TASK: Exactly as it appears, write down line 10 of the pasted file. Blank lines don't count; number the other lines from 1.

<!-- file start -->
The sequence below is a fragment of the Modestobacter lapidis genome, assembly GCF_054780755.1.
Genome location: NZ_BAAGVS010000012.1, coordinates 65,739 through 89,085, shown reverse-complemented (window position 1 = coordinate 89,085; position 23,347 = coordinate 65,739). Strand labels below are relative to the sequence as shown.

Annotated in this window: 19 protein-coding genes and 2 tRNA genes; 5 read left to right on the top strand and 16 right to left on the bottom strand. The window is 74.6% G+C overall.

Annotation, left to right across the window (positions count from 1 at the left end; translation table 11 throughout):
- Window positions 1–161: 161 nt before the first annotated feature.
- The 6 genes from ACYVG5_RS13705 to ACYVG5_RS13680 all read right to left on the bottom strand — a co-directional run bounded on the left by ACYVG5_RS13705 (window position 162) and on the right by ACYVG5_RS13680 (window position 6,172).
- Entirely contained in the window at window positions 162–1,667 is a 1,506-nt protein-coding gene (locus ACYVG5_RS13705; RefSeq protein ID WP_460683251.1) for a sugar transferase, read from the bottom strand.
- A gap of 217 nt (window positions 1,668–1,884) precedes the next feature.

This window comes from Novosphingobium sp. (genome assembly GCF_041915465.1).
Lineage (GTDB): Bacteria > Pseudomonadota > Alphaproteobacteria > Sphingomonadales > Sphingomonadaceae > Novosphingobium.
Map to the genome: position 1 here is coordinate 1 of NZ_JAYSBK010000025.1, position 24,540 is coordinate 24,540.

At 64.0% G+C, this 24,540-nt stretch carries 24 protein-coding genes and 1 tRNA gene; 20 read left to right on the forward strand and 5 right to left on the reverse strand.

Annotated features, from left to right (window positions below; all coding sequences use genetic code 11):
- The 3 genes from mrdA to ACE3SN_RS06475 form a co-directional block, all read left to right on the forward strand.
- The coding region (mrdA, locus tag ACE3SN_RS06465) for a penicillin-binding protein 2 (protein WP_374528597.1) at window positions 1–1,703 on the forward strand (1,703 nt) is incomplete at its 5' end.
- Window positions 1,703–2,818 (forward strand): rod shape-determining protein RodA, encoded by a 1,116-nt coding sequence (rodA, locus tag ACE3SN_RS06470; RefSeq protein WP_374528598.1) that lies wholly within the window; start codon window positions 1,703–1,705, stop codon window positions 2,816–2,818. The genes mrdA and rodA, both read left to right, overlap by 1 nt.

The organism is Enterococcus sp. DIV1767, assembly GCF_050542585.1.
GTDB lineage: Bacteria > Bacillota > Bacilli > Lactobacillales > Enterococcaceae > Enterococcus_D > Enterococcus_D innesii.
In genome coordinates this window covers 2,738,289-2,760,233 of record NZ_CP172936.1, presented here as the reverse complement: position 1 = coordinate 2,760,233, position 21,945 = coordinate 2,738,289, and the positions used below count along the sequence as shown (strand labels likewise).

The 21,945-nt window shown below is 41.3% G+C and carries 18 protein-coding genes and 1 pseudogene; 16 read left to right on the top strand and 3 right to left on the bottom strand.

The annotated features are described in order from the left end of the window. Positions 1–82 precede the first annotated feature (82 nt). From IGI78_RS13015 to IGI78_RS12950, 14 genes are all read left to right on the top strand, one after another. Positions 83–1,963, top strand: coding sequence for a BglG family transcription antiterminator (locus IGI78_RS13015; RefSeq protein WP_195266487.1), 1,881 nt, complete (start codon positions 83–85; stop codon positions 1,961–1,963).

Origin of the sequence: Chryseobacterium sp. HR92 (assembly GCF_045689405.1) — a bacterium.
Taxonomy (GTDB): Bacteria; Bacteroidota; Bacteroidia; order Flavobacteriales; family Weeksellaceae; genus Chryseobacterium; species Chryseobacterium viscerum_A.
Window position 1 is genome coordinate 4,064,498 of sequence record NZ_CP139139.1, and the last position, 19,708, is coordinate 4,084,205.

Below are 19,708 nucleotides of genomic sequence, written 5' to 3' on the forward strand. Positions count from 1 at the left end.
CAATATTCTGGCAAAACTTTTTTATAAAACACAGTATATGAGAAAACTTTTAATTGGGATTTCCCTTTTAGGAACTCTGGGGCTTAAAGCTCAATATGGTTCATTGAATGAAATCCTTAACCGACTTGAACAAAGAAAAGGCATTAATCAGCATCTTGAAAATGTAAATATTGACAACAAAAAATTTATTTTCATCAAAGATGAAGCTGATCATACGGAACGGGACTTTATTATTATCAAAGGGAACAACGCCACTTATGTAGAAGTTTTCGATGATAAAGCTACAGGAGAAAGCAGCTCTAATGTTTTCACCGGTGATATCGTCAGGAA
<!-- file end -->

Lineage (GTDB): Bacteria > Pseudomonadota > Alphaproteobacteria > Sphingomonadales > Sphingomonadaceae > Novosphingobium.